Unidentified Man #2: We take this lift tape, and we tape everything together, and this is how we ensure that we get a nice, straight tape line. OK, then once we pull it off, all the letters are nice and straight, and they're flat. None of them moved anywhere, and that's why we use the tape, to keep them all straight. And that's it.

HATTIE: (Voiceover) Anything from acrylic to aluminum to window to vehicles, all in a matter of minutes.

GARY: Not only did we create a niche that really wasn't being serviced properly, but no one cared about it, either.

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2
Put Systems In Place

HATTIE: (Voiceover) Today there are nearly 500 franchise locations worldwide. The typical FASTSIGNS is located in a strip shopping center much like this one in Arlington, Texas, owned by Myra and Dan Phillips.

What has surprised you about owning a business?

MYRA PHILLIPS (Owner, FASTSIGNS Franchise): How much work there is. How dedicated you have to be and how much fun it is, actually. You get to know a lot of people, you get to be creative, you just get to do a lot of things.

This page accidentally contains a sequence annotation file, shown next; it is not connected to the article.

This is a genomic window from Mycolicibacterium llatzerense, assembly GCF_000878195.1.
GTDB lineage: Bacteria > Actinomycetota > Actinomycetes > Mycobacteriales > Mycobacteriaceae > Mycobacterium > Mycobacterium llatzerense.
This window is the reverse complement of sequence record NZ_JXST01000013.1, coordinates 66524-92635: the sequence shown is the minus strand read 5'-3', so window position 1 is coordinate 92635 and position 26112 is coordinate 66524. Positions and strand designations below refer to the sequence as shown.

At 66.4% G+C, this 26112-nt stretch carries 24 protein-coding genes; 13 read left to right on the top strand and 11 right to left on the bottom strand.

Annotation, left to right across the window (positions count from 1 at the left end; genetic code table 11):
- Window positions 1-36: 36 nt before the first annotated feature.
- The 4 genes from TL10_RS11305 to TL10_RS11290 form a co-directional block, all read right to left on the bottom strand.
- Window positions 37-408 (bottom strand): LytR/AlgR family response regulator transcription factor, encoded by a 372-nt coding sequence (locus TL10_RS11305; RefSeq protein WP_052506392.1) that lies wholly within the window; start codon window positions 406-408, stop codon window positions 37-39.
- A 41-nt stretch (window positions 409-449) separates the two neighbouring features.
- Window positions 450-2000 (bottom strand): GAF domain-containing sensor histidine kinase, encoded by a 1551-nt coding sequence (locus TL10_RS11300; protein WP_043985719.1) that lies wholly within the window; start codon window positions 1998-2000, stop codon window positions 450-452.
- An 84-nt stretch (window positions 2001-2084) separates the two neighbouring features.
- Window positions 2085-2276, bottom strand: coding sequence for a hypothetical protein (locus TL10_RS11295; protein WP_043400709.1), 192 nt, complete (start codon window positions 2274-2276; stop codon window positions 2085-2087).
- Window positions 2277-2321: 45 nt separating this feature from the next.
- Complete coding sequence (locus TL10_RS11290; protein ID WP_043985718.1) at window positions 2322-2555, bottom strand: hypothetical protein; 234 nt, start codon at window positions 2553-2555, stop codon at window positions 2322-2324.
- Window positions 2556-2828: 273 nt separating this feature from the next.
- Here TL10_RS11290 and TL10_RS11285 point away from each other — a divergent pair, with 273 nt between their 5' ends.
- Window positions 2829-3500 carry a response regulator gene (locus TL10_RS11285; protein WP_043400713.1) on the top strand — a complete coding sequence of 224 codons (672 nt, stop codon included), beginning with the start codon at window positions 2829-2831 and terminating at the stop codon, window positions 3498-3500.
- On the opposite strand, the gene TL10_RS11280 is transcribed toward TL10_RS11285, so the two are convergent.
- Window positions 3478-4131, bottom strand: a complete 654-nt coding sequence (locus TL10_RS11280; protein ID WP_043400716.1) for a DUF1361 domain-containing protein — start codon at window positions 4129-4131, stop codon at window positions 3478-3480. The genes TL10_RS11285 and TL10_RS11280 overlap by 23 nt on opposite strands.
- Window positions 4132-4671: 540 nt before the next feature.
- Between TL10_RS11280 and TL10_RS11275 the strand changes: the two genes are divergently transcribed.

HATTIE: Do you have a lot of repeat customers?

MYRA: Yes, we do. We do have a good mix of a lot of repeat, and at the same time we always have the percentage that we should have of new customers all the time, which is understandable. This area has a lot of growth. So I think we're going to have a lot of new customers.

HATTIE: Tell me how you find people.

MYRA: Well, I had a banner up there, and he walked in. And I think I hired him the same day, didn't I, Will?

WILL (Employee): Yes.

HATTIE: Was it a good idea? You glad?

WILL: I think it was a good idea, because I enjoy working here.

MYRA: All right.

HATTIE: So you put the banner up--`Now Hiring'--that you have up now.

MYRA: Yes. It has...

HATTIE: And that's how you got Will.